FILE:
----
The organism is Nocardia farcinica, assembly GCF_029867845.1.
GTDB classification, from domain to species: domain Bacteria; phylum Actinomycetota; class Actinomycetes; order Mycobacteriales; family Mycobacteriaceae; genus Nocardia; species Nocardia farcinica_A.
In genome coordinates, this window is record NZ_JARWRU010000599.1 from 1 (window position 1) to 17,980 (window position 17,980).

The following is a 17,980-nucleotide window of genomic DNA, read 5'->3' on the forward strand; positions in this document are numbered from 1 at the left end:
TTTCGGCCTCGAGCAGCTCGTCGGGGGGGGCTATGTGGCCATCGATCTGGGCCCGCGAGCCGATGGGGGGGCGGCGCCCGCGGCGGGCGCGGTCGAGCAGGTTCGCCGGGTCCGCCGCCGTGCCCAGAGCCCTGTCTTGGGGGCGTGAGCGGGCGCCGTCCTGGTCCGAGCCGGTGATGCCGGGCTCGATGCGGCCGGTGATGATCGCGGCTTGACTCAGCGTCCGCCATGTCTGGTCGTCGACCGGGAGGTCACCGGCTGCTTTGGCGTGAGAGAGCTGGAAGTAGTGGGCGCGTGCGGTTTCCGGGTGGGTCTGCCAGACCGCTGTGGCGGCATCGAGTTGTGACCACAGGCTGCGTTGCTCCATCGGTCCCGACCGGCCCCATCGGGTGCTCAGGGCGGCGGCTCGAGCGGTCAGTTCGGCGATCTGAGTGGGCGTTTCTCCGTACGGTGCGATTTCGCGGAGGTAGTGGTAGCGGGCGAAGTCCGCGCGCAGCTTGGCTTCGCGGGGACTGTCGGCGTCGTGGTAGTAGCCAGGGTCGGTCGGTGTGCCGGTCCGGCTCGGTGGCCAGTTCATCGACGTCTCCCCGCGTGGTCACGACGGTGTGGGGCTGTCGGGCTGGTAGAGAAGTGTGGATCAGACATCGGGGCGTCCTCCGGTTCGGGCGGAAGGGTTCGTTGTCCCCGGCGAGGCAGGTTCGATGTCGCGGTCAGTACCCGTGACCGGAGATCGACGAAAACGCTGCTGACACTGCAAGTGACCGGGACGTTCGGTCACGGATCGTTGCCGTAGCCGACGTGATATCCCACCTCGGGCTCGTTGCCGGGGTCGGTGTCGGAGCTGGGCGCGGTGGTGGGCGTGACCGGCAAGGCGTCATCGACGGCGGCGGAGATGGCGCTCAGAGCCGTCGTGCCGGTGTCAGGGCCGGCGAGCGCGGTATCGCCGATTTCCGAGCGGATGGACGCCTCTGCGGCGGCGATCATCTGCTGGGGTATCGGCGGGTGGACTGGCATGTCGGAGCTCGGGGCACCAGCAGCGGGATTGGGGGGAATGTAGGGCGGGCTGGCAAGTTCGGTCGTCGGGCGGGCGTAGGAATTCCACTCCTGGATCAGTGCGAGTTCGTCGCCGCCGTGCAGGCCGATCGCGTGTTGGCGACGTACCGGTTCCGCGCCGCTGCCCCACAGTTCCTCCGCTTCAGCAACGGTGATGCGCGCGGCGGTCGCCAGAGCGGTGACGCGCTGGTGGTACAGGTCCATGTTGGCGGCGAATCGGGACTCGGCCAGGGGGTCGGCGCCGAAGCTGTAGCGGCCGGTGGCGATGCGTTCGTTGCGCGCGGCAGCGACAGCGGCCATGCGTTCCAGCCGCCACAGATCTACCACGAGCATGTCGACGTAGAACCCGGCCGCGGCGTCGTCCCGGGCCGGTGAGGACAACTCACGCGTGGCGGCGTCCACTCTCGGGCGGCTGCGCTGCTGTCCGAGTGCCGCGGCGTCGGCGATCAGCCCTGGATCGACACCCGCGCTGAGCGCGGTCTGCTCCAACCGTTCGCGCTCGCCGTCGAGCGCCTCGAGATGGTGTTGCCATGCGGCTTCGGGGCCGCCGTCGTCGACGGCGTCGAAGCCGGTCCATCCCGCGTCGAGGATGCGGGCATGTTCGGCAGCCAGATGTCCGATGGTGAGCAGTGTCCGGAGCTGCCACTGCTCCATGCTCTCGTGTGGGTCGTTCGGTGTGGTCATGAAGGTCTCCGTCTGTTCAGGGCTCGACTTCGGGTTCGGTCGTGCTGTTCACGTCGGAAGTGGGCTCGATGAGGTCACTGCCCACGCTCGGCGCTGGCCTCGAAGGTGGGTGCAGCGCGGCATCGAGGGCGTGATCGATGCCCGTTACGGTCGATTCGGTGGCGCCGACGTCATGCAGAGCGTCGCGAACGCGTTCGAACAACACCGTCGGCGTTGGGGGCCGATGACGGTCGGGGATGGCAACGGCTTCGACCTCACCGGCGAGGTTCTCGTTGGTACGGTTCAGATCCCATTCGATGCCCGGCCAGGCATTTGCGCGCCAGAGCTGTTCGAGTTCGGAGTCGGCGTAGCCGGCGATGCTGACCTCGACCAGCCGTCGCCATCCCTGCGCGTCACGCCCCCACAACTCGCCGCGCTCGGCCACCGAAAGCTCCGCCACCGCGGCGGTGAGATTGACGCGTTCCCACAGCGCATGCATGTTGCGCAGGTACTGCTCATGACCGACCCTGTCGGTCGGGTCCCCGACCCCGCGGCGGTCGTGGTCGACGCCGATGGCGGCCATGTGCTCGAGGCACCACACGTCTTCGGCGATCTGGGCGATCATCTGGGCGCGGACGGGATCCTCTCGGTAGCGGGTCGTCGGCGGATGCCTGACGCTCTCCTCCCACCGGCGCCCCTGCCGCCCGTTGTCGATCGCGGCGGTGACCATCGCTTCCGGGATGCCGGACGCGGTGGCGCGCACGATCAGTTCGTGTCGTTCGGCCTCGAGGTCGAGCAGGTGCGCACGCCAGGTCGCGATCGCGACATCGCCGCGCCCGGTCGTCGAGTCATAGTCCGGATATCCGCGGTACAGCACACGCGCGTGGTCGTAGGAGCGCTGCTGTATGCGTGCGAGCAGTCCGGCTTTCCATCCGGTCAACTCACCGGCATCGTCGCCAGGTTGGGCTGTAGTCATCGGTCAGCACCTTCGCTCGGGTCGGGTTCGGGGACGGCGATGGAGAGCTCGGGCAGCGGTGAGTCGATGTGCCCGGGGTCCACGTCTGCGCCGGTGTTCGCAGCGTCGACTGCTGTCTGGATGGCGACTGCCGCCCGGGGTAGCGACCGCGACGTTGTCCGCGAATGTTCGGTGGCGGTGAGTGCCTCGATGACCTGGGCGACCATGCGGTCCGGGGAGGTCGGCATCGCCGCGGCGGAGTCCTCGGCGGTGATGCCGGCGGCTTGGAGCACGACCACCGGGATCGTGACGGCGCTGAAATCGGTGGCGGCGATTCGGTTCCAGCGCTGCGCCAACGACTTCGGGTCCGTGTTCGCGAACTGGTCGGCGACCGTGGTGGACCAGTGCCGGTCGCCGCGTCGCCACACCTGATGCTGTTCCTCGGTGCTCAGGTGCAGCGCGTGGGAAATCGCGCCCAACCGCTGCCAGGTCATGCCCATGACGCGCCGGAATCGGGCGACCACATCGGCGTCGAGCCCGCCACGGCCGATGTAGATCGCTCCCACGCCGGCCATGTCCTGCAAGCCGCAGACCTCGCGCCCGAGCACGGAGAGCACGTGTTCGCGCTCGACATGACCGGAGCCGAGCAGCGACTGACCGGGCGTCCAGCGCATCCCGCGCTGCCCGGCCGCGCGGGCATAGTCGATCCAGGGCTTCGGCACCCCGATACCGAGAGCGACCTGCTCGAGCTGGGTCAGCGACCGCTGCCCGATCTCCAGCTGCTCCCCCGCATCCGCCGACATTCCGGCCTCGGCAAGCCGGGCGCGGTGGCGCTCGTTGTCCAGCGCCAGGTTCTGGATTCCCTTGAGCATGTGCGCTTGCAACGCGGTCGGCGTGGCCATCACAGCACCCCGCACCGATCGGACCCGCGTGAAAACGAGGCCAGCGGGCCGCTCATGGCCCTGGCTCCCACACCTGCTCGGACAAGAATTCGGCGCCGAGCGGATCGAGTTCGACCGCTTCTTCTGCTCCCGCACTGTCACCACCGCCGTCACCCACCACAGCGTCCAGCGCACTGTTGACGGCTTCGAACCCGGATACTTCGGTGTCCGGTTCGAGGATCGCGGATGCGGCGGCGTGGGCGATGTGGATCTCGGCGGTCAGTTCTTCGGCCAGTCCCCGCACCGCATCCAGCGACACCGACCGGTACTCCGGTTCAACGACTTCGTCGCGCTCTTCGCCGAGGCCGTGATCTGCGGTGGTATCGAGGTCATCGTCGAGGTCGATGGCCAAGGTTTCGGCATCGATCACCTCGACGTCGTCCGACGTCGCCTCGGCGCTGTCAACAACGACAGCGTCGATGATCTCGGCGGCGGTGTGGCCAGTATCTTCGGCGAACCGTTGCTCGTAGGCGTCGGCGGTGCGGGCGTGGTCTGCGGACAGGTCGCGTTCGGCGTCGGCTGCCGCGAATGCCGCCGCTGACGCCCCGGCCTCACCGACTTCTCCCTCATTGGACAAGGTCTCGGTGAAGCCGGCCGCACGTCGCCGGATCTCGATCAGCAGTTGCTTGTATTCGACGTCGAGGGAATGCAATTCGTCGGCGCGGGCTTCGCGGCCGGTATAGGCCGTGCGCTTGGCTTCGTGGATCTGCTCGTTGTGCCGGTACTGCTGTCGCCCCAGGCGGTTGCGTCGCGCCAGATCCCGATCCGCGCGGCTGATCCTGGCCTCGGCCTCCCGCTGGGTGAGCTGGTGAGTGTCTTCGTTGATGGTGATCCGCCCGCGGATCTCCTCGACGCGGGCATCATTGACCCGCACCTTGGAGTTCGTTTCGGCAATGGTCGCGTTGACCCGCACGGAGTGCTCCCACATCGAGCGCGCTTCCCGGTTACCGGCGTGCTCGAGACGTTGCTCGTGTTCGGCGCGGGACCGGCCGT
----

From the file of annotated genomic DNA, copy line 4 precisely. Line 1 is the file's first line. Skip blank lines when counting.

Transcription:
The following is a 17,980-nucleotide window of genomic DNA, read 5'->3' on the forward strand; positions in this document are numbered from 1 at the left end: